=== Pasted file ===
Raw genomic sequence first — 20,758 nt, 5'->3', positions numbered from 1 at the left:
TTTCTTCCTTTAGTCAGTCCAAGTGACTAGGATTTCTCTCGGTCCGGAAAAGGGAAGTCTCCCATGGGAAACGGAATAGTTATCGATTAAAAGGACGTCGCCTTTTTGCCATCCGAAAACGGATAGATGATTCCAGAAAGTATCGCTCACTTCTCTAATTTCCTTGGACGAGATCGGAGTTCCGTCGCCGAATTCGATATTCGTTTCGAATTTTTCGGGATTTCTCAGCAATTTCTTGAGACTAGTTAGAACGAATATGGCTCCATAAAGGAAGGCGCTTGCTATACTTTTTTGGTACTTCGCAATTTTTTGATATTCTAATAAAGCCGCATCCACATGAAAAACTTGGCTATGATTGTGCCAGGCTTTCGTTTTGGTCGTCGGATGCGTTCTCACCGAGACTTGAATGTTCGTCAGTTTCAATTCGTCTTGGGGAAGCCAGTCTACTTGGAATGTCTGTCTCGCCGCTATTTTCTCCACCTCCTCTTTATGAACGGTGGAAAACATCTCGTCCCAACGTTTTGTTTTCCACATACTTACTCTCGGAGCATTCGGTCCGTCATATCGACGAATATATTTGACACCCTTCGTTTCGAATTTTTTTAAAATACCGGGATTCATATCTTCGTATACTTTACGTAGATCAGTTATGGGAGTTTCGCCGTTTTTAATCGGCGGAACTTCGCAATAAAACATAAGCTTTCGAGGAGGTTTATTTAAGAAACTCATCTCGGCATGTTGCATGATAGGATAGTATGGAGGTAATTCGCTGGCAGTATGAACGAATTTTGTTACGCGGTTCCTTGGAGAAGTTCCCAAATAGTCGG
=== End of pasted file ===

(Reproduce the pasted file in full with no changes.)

Raw genomic sequence first — 20,758 nt, 5'->3', positions numbered from 1 at the left:
TTTCTTCCTTTAGTCAGTCCAAGTGACTAGGATTTCTCTCGGTCCGGAAAAGGGAAGTCTCCCATGGGAAACGGAATAGTTATCGATTAAAAGGACGTCGCCTTTTTGCCATCCGAAAACGGATAGATGATTCCAGAAAGTATCGCTCACTTCTCTAATTTCCTTGGACGAGATCGGAGTTCCGTCGCCGAATTCGATATTCGTTTCGAATTTTTCGGGATTTCTCAGCAATTTCTTGAGACTAGTTAGAACGAATATGGCTCCATAAAGGAAGGCGCTTGCTATACTTTTTTGGTACTTCGCAATTTTTTGATATTCTAATAAAGCCGCATCCACATGAAAAACTTGGCTATGATTGTGCCAGGCTTTCGTTTTGGTCGTCGGATGCGTTCTCACCGAGACTTGAATGTTCGTCAGTTTCAATTCGTCTTGGGGAAGCCAGTCTACTTGGAATGTCTGTCTCGCCGCTATTTTCTCCACCTCCTCTTTATGAACGGTGGAAAACATCTCGTCCCAACGTTTTGTTTTCCACATACTTACTCTCGGAGCATTCGGTCCGTCATATCGACGAATATATTTGACACCCTTCGTTTCGAATTTTTTTAAAATACCGGGATTCATATCTTCGTATACTTTACGTAGATCAGTTATGGGAGTTTCGCCGTTTTTAATCGGCGGAACTTCGCAATAAAACATAAGCTTTCGAGGAGGTTTATTTAAGAAACTCATCTCGGCATGTTGCATGATAGGATAGTATGGAGGTAATTCGCTGGCAGTATGAACGAATTTTGTTACGCGGTTCCTTGGAGAAGTTCCCAAATAGTCGG